NSW Coroner recommends more training after inquest into death of man at Dungog

A NSW Coroner has recommended further training and education for police officers after an inquest into the death of a man at Dungog.

41-year-old Anthony Gilbert died of acute alcohol intoxication in January 2019.

He had been drinking in Maitland when he failed to check out of a hotel room on that day.

In the statement of facts from the NSW Coroner, Mr Gilbert apparently appeared intoxicated when hotel staff eventually saw him and he was complaining of a sore foot – staff called Triple Zero and paramedics came to assess the man but he refused to go to hospital.

Police were called and he was taken to Maitland Police Station to wait for his parents to come and collect him. Police had deemed him intoxicated but not a threat to himself or others so officers didn’t detain him at the police station, rather he just waited at reception.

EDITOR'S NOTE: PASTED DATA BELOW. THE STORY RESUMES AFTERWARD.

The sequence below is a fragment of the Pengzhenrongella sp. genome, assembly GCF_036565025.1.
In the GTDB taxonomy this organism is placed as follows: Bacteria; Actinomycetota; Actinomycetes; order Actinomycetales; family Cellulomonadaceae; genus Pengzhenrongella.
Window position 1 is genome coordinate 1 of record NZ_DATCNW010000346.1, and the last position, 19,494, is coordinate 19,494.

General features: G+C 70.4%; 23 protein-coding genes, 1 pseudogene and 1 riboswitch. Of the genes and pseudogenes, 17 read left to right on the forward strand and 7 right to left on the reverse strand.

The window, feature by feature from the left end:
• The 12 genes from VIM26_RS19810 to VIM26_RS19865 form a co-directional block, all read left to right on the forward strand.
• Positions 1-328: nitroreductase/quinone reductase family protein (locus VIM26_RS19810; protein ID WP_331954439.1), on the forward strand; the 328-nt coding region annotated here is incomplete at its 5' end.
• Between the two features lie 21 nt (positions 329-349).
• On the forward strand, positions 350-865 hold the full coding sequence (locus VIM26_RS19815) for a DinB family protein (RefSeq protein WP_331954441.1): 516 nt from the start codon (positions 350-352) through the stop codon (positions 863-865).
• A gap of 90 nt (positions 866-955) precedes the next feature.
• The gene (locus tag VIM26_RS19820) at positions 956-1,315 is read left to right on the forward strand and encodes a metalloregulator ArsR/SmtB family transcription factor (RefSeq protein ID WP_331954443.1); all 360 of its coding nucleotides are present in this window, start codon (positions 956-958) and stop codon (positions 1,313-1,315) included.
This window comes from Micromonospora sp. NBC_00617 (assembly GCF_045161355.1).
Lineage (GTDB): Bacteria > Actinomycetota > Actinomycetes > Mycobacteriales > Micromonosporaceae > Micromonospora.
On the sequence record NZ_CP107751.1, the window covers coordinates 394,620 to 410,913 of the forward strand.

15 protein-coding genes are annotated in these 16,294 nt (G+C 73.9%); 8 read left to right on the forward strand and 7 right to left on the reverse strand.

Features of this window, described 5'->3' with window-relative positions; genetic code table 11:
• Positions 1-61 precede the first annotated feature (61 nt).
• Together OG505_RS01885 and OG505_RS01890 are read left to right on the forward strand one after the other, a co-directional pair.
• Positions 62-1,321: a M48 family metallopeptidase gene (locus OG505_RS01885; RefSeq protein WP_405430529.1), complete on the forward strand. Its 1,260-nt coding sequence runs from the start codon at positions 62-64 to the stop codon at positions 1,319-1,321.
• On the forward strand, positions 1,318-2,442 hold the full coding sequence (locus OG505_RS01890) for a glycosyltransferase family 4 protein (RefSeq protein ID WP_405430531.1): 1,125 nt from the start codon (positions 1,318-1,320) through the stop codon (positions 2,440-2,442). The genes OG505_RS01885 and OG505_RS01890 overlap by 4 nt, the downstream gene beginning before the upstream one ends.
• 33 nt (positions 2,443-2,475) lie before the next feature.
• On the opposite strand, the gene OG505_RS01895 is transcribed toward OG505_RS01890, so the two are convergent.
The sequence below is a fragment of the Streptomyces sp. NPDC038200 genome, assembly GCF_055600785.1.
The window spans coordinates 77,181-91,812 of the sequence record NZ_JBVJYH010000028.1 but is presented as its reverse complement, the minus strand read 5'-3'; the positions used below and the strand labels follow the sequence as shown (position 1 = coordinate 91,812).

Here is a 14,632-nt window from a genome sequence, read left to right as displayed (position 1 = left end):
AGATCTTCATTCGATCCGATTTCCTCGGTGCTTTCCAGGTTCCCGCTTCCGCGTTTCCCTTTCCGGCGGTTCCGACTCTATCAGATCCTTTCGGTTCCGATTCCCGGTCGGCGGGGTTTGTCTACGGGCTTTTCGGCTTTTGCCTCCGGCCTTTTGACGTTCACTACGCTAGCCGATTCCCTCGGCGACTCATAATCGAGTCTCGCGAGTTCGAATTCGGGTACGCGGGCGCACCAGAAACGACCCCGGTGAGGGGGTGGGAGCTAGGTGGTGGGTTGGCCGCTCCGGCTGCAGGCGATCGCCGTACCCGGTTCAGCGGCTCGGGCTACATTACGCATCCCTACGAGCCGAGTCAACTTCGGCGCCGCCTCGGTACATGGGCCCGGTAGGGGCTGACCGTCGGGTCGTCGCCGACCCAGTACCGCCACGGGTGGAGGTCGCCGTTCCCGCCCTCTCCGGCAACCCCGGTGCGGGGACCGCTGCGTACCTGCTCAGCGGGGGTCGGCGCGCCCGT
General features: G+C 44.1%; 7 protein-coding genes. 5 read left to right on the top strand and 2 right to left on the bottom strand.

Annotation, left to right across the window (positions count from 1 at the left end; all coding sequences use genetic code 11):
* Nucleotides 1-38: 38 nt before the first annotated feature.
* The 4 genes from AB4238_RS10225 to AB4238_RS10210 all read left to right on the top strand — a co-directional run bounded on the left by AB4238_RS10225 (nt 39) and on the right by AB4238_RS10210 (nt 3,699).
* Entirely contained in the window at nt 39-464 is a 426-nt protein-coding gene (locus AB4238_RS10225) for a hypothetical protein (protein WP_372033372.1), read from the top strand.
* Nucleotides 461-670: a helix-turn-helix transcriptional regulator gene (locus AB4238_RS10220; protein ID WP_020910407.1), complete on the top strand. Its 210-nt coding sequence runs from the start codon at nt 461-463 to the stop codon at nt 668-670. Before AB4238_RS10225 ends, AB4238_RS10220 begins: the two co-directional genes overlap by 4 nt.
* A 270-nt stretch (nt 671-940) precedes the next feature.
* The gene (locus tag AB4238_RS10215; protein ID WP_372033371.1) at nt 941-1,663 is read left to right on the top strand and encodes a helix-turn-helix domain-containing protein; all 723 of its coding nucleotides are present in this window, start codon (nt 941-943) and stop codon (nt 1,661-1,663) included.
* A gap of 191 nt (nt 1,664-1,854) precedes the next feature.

His parents didn’t come telling officers they wanted “to teach him a less” so police later drove Mr Gilbert to his parents home where he was staying at Dungog.

Officers took him to the front steps of his parents house – they tried to take him inside but they couldn’t make him move so they left him out the front.

He was found unresponsive the following morning.

In handing down her findings yesterday the Coroner recommended the NSW Police Commissioner consider further training and education in relation to how police officers are advised to respond to intoxicated people who don’t quite meet the criteria to be detained.